Telerivet has an amazing community of users, and we find ourselves ever impressed by the creative and inspiring ways you use the platform. If you have any more suggestions for new features and improvements, drop us a line at  Stay tuned for even more big updates coming in the next few weeks.

WhatsApp for business? How international organizations are getting in on mobile messaging

Originally posted on VentureBeat

Although it had not received much attention until recently, the global mobile messaging space has long been a high-growth, high-value space. After last month’s $19 billion acquisition of WhatsApp by Facebook, it’s undeniable.

With a 55-person team ($345 million per employee), 450 million users ($42.20 per user) and $20 million in annual revenue (950x revenue), WhatsApp’s acquisition has been feverishly sensationalized, debated, and analyzed worldwide.

So what made WhatsApp so incredibly valuable, and what does it mean for the mobile messaging space?

The WhatsApp deal demonstrates the importance of connectivity by means other than the Internet: The use of text messaging on mobile phones. WhatsApp pioneered a non-paternalistic international approach that facilitated easier connectivity in the developing world. And finally, WhatsApp’s focus has been on personal use, allowing the company to rapidly gain momentum. Together with an advertisement-free experience, WhatsApp created a perfect storm that led to its incredible success.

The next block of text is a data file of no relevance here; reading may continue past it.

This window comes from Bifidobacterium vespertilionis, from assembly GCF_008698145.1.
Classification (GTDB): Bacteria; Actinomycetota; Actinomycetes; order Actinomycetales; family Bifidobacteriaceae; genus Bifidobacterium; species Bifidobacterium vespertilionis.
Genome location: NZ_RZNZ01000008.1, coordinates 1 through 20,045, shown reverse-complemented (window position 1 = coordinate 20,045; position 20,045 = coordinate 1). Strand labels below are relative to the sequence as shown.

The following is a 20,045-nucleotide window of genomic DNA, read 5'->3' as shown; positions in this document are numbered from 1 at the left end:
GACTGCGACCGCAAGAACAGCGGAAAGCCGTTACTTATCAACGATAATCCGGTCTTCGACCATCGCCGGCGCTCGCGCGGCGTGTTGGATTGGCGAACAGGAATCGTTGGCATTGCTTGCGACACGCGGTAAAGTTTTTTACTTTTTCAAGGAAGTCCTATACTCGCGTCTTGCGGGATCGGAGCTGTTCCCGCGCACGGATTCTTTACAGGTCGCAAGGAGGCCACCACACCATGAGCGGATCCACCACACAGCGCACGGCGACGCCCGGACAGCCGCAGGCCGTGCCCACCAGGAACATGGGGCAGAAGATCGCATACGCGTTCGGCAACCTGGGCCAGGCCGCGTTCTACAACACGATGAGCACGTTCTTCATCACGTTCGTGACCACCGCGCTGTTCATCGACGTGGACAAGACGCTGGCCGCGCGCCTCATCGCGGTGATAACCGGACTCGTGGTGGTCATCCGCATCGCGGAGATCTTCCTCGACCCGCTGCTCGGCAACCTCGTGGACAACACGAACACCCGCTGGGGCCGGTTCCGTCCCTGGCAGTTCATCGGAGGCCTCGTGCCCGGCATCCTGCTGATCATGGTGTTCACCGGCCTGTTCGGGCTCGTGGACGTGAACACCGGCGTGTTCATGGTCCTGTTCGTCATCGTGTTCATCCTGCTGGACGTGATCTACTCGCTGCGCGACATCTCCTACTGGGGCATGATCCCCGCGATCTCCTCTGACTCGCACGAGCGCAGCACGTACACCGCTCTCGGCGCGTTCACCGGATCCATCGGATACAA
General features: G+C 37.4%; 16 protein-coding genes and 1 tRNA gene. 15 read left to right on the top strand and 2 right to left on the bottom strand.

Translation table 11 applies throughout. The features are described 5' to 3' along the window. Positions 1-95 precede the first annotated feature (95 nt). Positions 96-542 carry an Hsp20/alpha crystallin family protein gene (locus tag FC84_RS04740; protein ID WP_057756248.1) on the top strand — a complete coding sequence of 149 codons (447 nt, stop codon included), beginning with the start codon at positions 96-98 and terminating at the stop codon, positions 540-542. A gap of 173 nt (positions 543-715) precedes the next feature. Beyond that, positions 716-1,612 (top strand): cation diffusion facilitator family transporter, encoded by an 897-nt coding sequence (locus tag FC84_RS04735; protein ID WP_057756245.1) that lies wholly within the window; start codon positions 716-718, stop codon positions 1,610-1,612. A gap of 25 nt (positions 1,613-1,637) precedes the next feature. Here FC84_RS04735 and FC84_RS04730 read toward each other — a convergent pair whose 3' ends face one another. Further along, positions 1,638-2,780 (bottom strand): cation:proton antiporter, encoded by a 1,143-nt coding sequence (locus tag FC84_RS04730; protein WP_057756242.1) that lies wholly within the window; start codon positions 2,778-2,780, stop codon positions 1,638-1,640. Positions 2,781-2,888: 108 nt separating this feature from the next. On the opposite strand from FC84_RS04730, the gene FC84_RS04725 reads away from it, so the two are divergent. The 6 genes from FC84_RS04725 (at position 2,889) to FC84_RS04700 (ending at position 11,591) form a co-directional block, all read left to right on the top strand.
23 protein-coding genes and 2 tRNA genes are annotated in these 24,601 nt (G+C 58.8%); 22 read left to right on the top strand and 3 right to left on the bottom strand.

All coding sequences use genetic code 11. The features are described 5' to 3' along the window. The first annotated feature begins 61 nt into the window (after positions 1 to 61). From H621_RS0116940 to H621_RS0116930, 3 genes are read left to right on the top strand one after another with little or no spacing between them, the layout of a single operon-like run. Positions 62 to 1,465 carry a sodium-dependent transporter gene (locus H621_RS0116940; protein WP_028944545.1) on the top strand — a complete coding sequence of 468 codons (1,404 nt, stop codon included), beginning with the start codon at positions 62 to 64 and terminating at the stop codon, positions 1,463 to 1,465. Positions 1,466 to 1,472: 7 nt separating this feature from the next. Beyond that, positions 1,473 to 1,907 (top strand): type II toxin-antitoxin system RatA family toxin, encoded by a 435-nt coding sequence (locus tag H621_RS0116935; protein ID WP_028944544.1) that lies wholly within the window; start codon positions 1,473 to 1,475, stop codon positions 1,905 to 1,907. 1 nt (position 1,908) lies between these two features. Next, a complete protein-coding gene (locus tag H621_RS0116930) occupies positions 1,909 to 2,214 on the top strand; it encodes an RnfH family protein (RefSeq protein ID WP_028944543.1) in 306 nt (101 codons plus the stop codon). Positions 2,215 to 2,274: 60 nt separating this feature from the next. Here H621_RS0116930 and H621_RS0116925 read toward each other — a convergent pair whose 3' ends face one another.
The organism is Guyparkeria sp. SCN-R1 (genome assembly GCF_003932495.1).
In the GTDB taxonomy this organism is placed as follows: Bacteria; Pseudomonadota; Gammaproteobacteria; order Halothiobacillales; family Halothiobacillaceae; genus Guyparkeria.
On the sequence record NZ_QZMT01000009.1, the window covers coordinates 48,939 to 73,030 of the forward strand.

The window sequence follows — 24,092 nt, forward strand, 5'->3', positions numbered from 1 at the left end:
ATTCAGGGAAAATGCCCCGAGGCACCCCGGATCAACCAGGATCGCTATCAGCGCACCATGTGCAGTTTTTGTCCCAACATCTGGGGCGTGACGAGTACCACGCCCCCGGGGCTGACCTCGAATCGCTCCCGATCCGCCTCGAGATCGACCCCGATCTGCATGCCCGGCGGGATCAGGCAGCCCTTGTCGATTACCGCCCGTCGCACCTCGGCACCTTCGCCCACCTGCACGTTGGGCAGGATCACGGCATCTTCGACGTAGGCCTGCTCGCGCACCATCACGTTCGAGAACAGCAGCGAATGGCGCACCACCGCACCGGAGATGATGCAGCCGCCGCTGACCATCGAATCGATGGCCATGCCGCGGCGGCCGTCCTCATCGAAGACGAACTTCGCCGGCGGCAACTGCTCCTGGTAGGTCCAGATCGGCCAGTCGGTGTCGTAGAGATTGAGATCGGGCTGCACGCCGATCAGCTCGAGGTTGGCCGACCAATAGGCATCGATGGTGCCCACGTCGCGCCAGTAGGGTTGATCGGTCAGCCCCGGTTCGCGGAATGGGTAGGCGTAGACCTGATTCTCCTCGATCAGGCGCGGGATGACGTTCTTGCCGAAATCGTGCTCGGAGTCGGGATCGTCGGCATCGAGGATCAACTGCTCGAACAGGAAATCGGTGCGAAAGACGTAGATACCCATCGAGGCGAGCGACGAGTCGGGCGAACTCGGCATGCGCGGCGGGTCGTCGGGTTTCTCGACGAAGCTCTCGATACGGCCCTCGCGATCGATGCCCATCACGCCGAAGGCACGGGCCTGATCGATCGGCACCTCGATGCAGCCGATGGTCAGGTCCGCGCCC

The question on everyone’s lips: What’s the business model? After all, it’s “business use” that has a history of proving the long-term sustainability of technologies and offering new ways of generating scalable revenue. No doubt businesses, organizations and communities in emerging markets would find value in connecting with constituents, customers, and partners on mobile devices.

But before we talk about businesses using mobile messaging, let’s examine the role of connectivity and how people can access the Internet and other digital services. It’s here where we see the beginning of the divergence between corporate uses and personal uses for mobile messaging technology.

Mark Zuckerberg recently explained how WhatsApp aligns with his and Facebook’s vision to connect the world. He pointed out that only a third of the globe’s population is currently connected to the Internet. He stressed the importance of increasing worldwide Internet connectivity, and noted that emerging market connectivity (such as, places like Africa, Southeast Asia, Latin America, the Middle East and rural and disaffected communities around the world) could bring and improve essential services in areas such as healthcare, education, and financial systems.